George married Sarah COX on 26 August 1810 at Bedminster. The couple had six children: George, Elizabeth, John, James, Henry and Joseph. On the 1841 Census for the Parish of Rowberrow George is described as a Warrener. Ten years later in 1851, having become a Widower, he is still described as a Warrener looking after an area of 520 acres, together with his son Joseph. Joseph had married Ellen ADAMS in 1849 and they have the first two of their ten children at this time. The family were all living at Warren House, Rowberrow, so we know that a house went with the job and that therefore George and Joseph were in the employ of the local Lord of the Manor or, perhaps, leasing the Warren. Also in 1851, George’s son, Henry, who was living at Upper Langford with his wife Mary and family is also listed as being a Warrener. Henry had married Mary VENN in 1844 and they had two of their eleven children by this time.
By 1861 George’s son, Joseph, had taken over as Warrener and was still living at Warren House, Rowberrow. George was now living with his eldest son, also named George and his wife, Jane BURDGE, who he had married in 1839, and their family at Dolebury in the Parish of Churchill and both Father and Son are listed as Agricultural Labourers. Although the term Agricultural Labourer is used on these Census Returns, I am more than sure that George and his sons were all involved in the business of Warrening. George died in the Summer of 1861 age 73.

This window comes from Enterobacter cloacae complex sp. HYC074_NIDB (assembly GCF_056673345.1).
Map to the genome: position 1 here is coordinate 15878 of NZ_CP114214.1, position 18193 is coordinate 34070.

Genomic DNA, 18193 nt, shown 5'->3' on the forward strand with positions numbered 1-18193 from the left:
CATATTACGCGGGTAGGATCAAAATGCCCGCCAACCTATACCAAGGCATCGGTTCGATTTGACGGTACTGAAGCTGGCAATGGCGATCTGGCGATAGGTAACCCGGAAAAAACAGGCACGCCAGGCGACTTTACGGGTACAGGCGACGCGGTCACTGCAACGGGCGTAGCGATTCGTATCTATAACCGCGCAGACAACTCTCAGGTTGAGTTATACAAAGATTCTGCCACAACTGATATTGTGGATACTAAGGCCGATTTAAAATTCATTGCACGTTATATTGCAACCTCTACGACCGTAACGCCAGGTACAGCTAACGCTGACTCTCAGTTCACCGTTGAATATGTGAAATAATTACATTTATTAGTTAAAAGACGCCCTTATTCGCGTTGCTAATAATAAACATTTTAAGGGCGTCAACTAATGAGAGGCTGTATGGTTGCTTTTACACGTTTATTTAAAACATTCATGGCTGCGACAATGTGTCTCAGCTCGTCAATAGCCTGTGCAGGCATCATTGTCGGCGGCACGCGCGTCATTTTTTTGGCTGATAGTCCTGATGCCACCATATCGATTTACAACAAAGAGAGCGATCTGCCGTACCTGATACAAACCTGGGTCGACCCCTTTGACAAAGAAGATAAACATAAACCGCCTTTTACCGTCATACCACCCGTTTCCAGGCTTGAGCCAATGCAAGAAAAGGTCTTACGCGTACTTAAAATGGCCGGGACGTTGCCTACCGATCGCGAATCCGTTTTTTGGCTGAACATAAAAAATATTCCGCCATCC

On the larger Warrens the Warrener and his family would live in the Lodge or Warren House, a sturdy, two storied structure, built as both a home and a working base for the drying of skins and the storage of both skins and carcasses and all the equipment, nets, traps, etc, necessary for the job.
Situated on the chalky grassland of the Mendip Hills between the villages of Churchill and Rowberrow is Dolebury Warren, a medieval and post medieval warren. Dolebury Warren, which lies on the North scarp of the Mendips, was located in what was an Iron Age Hill Fort known as Dolebury Camp; hill forts were ideal locations for warrens due to their construction using ditches and ramparts. Between 1770-1813 18,000 acres of land on the Mendip Hills were enclosed using either earth banks or dry stone walls – ideal for rabbit husbandry. The preferred orientation for a Warren was on a gentle slope for drainage and the soil needed to be soft for burrowing.
George ATWELL’S second child, Elizabeth, married Thomas RAYNER on the 16 February 1841 at the Parish Church of St Thomas, Bristol. They had three children: Louisa, Thomas and Ellen. Louisa married Alfred Charles RIDDIFORD on the 26 February 1878 at St Philips, Birmingham and they were the parents of my Grandmother, Edith Mary RIDDIFORD. Edith Mary married Bernard COURT on the 3 September 1900 at the Parish Church, Harborne. They had three daughters: Beryl Irene, Edith Rita and Audrey Joyce. Edith Rita married Charles Alfred DICKIN on 18 March 1937 in Birmingham and they were my parents.
If anyone is interested in any of the foregoing and can add to it I shall be very pleased to hear from you.
(The image included with this article is from the English Heritage website)